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Remnant 2 review - multiversal madness

Our Remnant 2 review delves into the multitudes contained in Gunfire Games’ long-awaited sequel, from vast alien worlds to inventive boss encounters.

Remnant 2 review: A humanoid creature from another world, its visage obscured by a golden ornamental helmet, stares in the viewer's direction.

Our Verdict

Remnant 2 marries Matryoshka level design and sublime set pieces with memorable bosses, all while polishing the combat system and build customization of its genre-bending predecessor to a spit shine.

Following in the footsteps of its predecessor, Remnant 2 sits boldly yet comfortably at the intersection of multiple genres. Gunfire Games has cherry-picked the best aspects of roguelikes, soulslikes, and looter shooters, to create a compelling patchwork of mechanics that’s quite unlike anything else. It’s also fiendishly easy to approach it with preconceived notions of how Remnant 2 should perform. Those looking for a laidback, arcade-style shooter similar to Borderlands may be brought up short by the presence of invincibility frames and robust enemies, while die-hard souls-like fans may balk at the overwhelming focus on gunplay.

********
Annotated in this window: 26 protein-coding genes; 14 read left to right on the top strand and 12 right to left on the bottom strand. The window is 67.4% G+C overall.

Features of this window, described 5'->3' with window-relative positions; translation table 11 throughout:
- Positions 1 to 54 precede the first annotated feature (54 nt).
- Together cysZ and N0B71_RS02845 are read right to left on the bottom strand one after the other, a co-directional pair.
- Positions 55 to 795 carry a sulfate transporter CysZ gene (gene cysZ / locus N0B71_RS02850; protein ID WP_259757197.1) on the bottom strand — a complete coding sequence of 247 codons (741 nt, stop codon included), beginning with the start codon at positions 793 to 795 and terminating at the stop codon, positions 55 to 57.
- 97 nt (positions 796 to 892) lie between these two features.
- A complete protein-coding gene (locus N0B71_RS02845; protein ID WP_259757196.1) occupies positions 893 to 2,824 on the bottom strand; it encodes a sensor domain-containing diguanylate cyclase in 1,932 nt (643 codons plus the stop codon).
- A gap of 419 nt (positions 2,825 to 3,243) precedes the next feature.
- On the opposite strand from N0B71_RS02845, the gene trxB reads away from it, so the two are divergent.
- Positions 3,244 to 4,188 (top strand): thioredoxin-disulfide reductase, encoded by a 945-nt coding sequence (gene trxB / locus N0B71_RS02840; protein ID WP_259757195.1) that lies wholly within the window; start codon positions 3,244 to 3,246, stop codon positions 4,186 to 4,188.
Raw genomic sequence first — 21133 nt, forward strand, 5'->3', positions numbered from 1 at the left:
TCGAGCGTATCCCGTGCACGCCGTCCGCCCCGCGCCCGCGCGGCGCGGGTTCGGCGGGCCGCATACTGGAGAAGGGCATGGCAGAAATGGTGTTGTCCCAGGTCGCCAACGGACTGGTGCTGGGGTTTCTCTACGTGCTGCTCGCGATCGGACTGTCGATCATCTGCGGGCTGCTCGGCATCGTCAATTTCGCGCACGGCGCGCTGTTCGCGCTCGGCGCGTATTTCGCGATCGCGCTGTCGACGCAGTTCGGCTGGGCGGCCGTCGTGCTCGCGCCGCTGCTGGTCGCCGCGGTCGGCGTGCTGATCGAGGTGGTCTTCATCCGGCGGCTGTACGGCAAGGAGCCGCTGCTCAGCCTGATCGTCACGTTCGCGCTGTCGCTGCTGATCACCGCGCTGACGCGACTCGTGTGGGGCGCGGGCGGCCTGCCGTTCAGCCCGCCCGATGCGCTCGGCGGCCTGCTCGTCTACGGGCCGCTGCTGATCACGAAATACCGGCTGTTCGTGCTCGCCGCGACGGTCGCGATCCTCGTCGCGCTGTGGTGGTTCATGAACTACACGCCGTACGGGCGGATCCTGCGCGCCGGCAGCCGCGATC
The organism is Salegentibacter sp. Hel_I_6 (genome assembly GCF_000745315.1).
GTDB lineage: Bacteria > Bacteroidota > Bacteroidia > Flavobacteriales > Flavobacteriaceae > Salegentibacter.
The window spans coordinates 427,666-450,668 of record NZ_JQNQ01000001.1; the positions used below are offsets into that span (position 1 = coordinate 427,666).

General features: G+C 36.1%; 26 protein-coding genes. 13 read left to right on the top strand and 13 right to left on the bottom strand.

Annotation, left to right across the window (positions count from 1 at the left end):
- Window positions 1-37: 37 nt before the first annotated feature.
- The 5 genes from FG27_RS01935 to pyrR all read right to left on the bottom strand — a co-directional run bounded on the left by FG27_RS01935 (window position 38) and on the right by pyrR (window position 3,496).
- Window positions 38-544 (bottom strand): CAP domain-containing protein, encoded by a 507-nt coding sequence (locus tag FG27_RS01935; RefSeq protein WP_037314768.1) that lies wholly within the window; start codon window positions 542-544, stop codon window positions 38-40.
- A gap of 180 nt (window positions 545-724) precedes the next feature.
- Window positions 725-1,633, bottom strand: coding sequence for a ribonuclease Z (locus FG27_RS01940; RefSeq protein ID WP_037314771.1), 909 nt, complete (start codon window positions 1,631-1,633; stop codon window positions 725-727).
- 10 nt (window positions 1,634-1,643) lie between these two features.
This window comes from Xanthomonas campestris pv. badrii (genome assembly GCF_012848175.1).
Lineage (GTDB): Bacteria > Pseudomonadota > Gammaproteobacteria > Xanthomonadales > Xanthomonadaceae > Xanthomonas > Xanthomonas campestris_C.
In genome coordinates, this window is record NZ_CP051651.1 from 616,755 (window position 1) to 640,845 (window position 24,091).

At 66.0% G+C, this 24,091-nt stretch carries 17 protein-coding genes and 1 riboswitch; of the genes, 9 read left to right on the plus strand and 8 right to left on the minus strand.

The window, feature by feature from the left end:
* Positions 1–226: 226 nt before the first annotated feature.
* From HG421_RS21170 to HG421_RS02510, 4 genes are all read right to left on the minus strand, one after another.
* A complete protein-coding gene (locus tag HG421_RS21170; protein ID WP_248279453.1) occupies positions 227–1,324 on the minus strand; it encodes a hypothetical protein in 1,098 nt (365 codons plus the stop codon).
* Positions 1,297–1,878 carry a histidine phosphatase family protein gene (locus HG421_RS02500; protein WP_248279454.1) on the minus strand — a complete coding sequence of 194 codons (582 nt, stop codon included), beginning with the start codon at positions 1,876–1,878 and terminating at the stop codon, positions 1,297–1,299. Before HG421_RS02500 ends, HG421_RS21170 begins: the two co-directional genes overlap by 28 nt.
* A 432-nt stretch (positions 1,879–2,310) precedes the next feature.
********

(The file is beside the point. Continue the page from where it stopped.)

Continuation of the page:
Remnant 2 review: Clementine levitates in a meditative state as an enormous eyeball stares overhead, the both of them situated at the top of a flight of stone stairs flanked by alien statues.

Remnant’s core conceit is traversing a veritable tombola of alien worlds, defeating fearsome bosses, and crafting an eccentric build of wholly incongruous weapons and abilities with a bid to destroy the invading Root, before returning to the sanctuary of Earth’s Ward 13 just in time for tea. Remnant: From the Ashes took slightly too long to get to its world-hopping heel turn, and inadvertently pigeon-holed itself into the brown shooter box as a result. Gunfire Games has clearly learned from the predecessor, instead relegating the crumbling tower blocks and dilapidated streets of post-apocalyptic Earth to Remnant 2’s brief tutorial and hub world, before dragging both new and returning players kicking and screaming into the World Stone.